Dear Rosie & Sherry,
I have been dating a very nice guy for a few months. From the beginning, he knew of my aspiration to become a lawyer, even though I still have four-to-five years to go. Yet, I am determined and plan to carry out my goal. Now, after three months, my goals seem to make him nervous. He fears that it will be difficult for him to commit to someone who will constantly need to study. He says, "It's one thing if we just got married, but what happens when and if kids come along?"
I am personally acquainted with women who pursued medical or law careers while married, and did not necessarily shirk off their "wifely obligations." And I never gave him the impression that I would shirk off those duties once I am married. Yet I am reluctant to discuss this with him because I don't want to convince him to commit to something he may not want. On the other hand, if he knew all along, why did it only begin to bother him now?
Should this be the basis for ending the courtship? Until our most recent date we were on the verge of discussing possible marriage, so I would greatly appreciate your shedding light on the situation.
The man you are dating may be trying to resolve what he views as a practical concern in a marriage. Or he may be using something he has always known about as a crutch to get him out of this courtship, perhaps to avoid confronting something he's really worried about -- commitment. You'll have to try to figure out which is the case.
The conflict between an intensive professional school curriculum and married life is a legitimate concern for anyone who plans to study while he/she is married. Will the time and energy you have to expend on studies take away from the time and energy you need to nurture your relationship with your spouse? What financial concerns will you both have to face during this time? If children come along, how will each of you be able to handle the responsibilities of parenthood, studies and financial requirements?
Anyone that is thinking about marriage should address these concerns before becoming engaged.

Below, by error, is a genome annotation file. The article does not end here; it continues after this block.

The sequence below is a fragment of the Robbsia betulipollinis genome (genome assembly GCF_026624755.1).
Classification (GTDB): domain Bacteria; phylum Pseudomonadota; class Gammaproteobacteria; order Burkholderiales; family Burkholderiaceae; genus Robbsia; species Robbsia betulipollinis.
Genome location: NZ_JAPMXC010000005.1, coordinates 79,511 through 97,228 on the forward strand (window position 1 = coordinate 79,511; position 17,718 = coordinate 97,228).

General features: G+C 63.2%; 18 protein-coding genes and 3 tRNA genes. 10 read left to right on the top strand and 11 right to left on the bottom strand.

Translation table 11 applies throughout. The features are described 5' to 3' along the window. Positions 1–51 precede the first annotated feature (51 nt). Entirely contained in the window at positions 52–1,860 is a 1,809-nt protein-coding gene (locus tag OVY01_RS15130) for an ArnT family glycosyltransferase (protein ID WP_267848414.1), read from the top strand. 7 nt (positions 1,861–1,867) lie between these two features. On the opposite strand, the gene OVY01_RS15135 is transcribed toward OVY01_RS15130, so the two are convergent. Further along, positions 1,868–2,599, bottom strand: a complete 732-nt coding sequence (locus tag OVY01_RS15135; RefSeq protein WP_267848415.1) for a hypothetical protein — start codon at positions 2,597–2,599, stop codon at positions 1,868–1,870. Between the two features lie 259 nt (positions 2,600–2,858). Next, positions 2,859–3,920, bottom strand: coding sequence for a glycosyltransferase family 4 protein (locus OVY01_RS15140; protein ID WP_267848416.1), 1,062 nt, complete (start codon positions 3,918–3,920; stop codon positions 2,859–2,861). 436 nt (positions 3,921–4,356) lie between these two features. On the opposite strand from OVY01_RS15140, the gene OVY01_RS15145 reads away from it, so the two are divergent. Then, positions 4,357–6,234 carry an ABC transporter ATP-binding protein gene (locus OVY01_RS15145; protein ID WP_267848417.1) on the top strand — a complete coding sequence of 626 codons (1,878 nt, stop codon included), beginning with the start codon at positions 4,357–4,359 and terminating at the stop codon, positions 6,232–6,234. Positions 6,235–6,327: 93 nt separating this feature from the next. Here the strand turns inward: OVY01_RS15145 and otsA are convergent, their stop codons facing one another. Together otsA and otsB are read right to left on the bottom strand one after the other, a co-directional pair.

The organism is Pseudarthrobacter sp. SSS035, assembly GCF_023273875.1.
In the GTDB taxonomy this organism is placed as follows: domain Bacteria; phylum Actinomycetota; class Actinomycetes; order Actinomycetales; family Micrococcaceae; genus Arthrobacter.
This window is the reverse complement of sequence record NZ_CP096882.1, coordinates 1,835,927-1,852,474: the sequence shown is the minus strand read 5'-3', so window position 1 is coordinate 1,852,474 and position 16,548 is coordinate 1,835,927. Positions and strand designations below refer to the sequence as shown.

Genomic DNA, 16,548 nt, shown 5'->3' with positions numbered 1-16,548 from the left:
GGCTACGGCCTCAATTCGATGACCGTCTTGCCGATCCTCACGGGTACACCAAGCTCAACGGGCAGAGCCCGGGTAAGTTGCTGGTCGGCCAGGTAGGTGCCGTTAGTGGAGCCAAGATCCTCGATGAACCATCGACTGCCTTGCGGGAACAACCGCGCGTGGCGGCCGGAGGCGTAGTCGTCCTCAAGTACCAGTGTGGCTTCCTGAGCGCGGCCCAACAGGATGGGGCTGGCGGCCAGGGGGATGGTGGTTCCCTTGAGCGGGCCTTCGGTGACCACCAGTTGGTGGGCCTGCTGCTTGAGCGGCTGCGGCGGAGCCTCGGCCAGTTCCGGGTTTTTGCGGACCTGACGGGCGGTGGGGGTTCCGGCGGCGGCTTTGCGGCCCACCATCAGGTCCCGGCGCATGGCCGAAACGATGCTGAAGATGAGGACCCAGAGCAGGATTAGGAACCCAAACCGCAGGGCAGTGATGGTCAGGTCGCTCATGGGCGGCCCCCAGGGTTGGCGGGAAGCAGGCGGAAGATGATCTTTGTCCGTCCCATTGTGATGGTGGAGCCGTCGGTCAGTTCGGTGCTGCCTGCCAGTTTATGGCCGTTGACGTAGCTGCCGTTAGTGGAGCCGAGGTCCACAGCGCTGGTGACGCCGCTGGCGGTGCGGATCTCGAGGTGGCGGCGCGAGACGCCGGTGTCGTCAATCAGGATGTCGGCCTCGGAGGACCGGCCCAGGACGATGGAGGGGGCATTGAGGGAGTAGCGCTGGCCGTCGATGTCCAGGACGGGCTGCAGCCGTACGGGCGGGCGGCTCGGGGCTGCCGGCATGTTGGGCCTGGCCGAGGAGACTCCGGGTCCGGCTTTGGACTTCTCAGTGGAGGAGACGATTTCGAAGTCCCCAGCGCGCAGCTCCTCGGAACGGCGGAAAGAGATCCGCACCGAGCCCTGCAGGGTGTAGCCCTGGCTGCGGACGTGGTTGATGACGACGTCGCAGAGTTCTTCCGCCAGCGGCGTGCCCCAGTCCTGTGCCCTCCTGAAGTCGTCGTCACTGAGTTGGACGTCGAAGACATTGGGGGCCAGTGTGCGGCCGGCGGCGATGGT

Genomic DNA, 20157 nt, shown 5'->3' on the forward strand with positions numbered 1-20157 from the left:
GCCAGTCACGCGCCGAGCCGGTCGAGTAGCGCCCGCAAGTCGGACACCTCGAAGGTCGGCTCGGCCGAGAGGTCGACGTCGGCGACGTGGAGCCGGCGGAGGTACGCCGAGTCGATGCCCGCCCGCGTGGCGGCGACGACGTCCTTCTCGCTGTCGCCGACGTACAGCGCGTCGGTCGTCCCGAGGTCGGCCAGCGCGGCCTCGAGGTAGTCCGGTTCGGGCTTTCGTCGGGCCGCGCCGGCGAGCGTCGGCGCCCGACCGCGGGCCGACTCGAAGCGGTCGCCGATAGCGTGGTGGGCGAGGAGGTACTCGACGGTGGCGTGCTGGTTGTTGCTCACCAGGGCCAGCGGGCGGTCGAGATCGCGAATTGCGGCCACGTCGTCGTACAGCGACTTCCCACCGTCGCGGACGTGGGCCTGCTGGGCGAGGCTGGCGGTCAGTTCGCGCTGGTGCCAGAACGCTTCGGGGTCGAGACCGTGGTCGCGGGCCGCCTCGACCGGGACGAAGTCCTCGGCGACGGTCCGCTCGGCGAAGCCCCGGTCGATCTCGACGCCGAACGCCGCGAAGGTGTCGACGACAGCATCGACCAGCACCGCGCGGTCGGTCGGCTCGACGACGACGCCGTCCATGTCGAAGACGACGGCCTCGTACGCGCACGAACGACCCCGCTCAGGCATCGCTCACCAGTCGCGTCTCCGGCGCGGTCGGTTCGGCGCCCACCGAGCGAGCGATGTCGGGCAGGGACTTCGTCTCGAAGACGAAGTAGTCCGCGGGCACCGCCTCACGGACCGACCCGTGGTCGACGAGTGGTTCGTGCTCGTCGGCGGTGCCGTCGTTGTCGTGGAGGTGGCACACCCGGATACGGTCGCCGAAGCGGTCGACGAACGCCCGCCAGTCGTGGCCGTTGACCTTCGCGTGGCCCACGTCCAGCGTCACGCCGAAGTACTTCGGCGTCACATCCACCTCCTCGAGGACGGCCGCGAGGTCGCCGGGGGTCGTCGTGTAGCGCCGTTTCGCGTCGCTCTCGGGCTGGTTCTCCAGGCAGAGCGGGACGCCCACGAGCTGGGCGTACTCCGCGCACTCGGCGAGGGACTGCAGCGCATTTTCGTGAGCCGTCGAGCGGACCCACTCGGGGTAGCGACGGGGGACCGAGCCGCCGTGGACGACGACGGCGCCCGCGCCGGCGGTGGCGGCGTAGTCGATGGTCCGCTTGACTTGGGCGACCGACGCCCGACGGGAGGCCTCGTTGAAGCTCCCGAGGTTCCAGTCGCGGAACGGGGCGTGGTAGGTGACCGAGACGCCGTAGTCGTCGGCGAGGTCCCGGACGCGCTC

As women who were each married before beginning graduate school, we can tell you that marriage and higher education can mix successfully, as long as your spouse supports what you are doing. The greatest challenge you will face is maintaining emotional intimacy at the same time you're devoting a great deal of intellectual energy to a challenging academic curriculum. One way to meet this challenge is to set aside a block of time every day (at breakfast or dinner, for example) to spend together and share each of your experiences and feelings with the other, and to reserve one or two blocks of time each week for "dates." You can also avoid two potential sources of conflict by agreeing in advance how to handle finances and sharing household responsibilities.
Children do make the situation more complicated, but many women (Sherry included) have children during this time. The first year of law school is the most difficult time to have a child, since students need to spend so much time preparing for classes; second and third-year students have more free time. Try talking to other people who successfully completed graduate school when they were young mothers, and then discuss their experiences with this man to anticipate how you might organize your lives if you had a child before completing your education.
Of course, if the man you are dating has focused on this issue as a way of expressing his fear of commitment, he will probably find another reason to doubt that this match will work. If that's the case, no amount of convincing on your part will help him resolve that issue.
Rosie & Sherry